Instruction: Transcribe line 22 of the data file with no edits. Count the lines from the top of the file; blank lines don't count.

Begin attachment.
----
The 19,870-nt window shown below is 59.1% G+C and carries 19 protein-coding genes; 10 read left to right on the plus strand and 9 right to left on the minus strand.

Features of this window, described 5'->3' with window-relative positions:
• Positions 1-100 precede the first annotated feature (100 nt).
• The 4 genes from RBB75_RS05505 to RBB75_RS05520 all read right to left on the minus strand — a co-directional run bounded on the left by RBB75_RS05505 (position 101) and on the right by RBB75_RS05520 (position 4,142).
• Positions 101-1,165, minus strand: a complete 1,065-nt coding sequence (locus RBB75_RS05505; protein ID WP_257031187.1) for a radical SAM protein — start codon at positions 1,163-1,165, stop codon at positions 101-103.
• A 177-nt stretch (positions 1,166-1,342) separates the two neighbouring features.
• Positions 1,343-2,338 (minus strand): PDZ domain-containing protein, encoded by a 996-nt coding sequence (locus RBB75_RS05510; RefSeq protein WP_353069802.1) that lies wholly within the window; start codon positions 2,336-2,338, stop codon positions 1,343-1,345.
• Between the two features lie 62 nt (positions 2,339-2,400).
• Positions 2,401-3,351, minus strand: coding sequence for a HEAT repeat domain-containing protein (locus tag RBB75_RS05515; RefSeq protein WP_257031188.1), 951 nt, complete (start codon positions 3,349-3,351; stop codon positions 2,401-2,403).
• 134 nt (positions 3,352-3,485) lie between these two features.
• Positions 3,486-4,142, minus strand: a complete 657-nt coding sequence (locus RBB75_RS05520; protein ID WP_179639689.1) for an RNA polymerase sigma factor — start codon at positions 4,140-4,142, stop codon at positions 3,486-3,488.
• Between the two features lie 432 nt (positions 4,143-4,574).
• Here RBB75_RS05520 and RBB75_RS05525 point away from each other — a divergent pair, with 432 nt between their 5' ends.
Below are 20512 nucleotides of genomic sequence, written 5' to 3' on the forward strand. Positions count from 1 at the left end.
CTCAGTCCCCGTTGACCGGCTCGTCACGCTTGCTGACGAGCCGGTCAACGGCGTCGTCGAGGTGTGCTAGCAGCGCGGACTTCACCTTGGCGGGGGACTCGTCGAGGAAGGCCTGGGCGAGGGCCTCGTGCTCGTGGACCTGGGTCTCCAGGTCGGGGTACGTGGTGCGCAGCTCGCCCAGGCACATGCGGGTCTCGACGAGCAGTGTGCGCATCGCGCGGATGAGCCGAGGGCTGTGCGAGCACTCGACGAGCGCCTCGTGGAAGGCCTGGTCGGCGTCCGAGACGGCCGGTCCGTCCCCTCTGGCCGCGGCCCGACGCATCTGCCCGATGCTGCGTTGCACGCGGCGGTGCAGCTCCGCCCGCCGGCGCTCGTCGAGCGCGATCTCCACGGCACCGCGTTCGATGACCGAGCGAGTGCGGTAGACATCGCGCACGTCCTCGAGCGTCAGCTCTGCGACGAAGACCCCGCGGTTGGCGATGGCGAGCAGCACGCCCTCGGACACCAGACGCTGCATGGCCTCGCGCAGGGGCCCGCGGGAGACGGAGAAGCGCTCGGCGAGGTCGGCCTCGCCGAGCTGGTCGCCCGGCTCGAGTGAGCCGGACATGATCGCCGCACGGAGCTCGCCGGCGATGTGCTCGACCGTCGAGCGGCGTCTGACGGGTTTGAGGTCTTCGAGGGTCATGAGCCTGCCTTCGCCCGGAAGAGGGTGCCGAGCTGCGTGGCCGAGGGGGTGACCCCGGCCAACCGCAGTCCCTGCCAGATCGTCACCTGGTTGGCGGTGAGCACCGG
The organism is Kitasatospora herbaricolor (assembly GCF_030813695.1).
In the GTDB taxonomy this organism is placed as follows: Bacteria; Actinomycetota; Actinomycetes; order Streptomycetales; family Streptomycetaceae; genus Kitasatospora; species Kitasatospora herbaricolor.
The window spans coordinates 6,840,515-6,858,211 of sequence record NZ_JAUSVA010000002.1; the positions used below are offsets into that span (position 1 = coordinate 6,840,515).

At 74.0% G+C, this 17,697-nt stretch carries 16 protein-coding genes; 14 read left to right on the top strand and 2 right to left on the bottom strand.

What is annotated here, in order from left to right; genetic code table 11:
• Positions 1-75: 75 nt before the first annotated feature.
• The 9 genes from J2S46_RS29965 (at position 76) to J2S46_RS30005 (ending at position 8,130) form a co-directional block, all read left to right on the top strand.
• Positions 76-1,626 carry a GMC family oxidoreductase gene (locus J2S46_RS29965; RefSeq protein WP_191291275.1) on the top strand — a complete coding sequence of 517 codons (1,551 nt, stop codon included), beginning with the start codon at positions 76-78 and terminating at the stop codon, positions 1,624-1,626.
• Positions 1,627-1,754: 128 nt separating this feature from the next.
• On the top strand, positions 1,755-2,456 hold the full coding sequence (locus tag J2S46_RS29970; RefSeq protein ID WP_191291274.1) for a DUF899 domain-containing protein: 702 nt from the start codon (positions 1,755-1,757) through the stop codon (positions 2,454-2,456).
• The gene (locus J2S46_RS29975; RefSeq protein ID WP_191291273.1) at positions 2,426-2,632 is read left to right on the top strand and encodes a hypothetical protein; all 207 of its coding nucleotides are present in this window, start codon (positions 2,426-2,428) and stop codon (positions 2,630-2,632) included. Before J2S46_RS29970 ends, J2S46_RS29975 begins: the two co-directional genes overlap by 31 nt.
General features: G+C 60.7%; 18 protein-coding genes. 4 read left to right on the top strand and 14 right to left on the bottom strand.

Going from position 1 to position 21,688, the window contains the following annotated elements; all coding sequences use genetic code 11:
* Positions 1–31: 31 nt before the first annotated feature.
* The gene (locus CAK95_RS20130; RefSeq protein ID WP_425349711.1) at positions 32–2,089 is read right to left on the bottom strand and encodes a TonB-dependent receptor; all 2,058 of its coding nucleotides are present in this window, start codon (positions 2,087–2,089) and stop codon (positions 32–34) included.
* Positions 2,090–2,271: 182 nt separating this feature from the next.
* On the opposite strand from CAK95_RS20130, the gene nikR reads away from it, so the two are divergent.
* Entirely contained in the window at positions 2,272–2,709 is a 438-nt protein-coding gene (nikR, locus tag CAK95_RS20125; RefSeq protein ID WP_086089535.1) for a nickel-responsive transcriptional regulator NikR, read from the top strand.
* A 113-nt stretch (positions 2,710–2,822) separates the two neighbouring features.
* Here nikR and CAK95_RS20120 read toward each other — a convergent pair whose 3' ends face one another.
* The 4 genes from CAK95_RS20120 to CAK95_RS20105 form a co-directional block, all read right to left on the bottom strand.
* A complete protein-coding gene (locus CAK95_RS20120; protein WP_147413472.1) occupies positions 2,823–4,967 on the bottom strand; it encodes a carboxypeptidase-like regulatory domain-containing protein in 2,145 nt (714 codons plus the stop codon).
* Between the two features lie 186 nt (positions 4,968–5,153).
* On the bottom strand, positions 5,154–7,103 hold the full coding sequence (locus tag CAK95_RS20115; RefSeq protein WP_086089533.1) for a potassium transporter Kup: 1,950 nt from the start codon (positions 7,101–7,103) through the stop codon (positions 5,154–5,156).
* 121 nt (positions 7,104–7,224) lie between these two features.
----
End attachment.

• The 9 genes from J2S46_RS29965 (at position 76) to J2S46_RS30005 (ending at position 8,130) form a co-directional block, all read left to right on the top strand.